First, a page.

When I first started researching my family genealogy, I wanted to fly over to the UK and visit where my people lived, look in cemeteries for tombstones and go to the churches to look in the registers. All normal things to want to do, but boy was I wrong! Before you jump on a plane, you need to do your research at home.
Whether you’re searching in Northern Ireland or the Republic, the internet makes historical documents more accessible than ever before. Using online genealogy databases you can do most of the legwork at home and in your jammies! I’ve learned a lot on my journey to discover my ancestors and these tips should help you too.
Note: I am Canadian, so some of this post applies to Canadians researching their roots, but these tips can work for anyone trying to trace back to the Emerald Isle.
- Start at home: Search attics and storage rooms for mementos including wedding announcements, postcards and letters sent from Ireland. These could provide names of relatives who remained in Ireland and addresses of a hometown. Talk to your family about your findings to get the facts and stories. Use free downloadable forms or a genealogy program or create your family tree online to record the information.
- Collaborate with the Ancestry Community. Ancestry does much of the searching for you and will automatically use what you enter in your tree to search the billions of historical records in its database for likely matches. In addition to historical records, search the millions of family trees created by other members and add relevant information you discover to your tree. You can also upload photos and stories – and even record conversations – and save them to your tree in just a few simple steps.
- Check census records: Look for birthplaces and ethnicity listed in the Canadian Census records. Begin with 20th century records and search the whole family. Remember to look at neighbours who may be relatives or had come from the same place. Pay special attention to year of immigration in these records. The 1901 and 1911 Irish Censuses are now online free to search and has images of all the original census forms: census.nationalarchives.ie.
- Check ship records and border crossings: Check passenger lists records and you might see who they indicated as their relatives back in Ireland and where they were intending to live. And consider border crossings. Keep in mind that people sometimes did not cross the border immediately after arriving in North America, so make sure to check a generation or two later.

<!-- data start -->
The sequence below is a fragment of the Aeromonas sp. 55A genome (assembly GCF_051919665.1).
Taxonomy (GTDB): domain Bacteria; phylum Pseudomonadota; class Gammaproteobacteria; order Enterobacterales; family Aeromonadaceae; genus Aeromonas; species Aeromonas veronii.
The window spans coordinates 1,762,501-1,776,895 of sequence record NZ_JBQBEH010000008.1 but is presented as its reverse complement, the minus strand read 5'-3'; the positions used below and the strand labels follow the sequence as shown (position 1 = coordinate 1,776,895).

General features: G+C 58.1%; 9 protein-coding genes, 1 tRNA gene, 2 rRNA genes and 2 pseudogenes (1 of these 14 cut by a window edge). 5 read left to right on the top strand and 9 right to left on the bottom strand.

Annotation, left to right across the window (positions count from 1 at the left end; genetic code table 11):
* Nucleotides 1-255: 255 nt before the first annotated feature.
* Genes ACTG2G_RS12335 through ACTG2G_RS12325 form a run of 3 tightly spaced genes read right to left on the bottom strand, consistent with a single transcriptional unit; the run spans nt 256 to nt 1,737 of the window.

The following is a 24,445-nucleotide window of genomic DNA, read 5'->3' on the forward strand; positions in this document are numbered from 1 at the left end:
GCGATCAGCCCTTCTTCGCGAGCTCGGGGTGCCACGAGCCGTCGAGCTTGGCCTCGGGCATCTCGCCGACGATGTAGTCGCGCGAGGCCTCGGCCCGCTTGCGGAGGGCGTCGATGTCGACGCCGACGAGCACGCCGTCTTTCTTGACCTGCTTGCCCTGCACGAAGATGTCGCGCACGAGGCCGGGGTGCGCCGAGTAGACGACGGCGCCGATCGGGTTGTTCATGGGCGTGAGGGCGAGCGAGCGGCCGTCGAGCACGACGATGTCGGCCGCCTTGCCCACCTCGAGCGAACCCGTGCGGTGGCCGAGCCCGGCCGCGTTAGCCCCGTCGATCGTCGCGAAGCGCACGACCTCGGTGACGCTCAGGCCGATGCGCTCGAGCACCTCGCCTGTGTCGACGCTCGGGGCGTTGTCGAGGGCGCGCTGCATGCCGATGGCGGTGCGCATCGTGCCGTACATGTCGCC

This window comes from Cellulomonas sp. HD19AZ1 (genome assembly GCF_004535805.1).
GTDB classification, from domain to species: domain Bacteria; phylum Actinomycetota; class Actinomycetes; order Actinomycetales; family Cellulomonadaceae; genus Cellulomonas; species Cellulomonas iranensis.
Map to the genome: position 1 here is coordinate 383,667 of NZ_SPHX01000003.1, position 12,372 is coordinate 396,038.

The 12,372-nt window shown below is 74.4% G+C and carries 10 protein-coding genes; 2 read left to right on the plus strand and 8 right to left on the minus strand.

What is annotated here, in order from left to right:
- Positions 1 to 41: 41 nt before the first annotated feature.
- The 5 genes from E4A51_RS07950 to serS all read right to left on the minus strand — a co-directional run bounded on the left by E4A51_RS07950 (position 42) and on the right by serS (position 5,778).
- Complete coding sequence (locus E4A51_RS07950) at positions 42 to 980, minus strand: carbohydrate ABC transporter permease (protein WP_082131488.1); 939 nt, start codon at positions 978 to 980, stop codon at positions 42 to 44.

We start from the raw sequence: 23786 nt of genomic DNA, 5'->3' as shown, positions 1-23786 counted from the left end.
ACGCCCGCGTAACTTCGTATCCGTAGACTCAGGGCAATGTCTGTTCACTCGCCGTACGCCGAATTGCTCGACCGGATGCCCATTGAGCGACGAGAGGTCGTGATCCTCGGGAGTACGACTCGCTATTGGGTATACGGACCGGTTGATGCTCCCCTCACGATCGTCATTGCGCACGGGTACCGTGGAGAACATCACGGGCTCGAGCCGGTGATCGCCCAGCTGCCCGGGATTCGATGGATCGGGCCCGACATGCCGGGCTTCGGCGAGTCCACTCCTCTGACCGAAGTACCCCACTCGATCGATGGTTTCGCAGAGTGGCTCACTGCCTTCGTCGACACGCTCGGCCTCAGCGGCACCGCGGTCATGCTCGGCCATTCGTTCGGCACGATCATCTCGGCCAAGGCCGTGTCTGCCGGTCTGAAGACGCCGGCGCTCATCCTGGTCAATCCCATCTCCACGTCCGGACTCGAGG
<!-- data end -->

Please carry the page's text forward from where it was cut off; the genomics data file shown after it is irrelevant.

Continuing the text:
- Visit the cemetery: A simple tombstone may hold the birthplace or middle name of an ancestor. Families are often grouped together, so a trip to the cemetery could offer information about undiscovered ancestors. Using online websites like Find A Grave and Canadian Headstones means that you can see them right from your own home! Make sure you contact the cemetery before you go to get any info like a plot map and confirm if there was a tombstone.
- Search military records: Military files from both world wars can be brimming with family details, including hometown, occupation, and names of nearest kin. For earlier arrivals to Canada, enlistment and pension records may be even more revealing. The 1750’s until the early 1870’s, British forces defended Canada and records relating to the British Army and the Royal Navy in Canada are another important source of information about our ancestors. There were many Irish men in the British Army and the records consist of service and discharge documents, hospital and pension records, and in most cases, we find age, birthplace and even physical descriptions.
- Canadian Parish Records: A terrific resource to delve into is the Drouin collection which consists of 25 million historical records from 1621-1967 which includes baptism, marriage and burial records and also a compilation of church and records from Quebec, Ontario, Nova Scotia, New Brunswick and various New England states. You can find records from multiple religious denominations and cultural backgrounds, including Irish, British, Italian and Polish descent.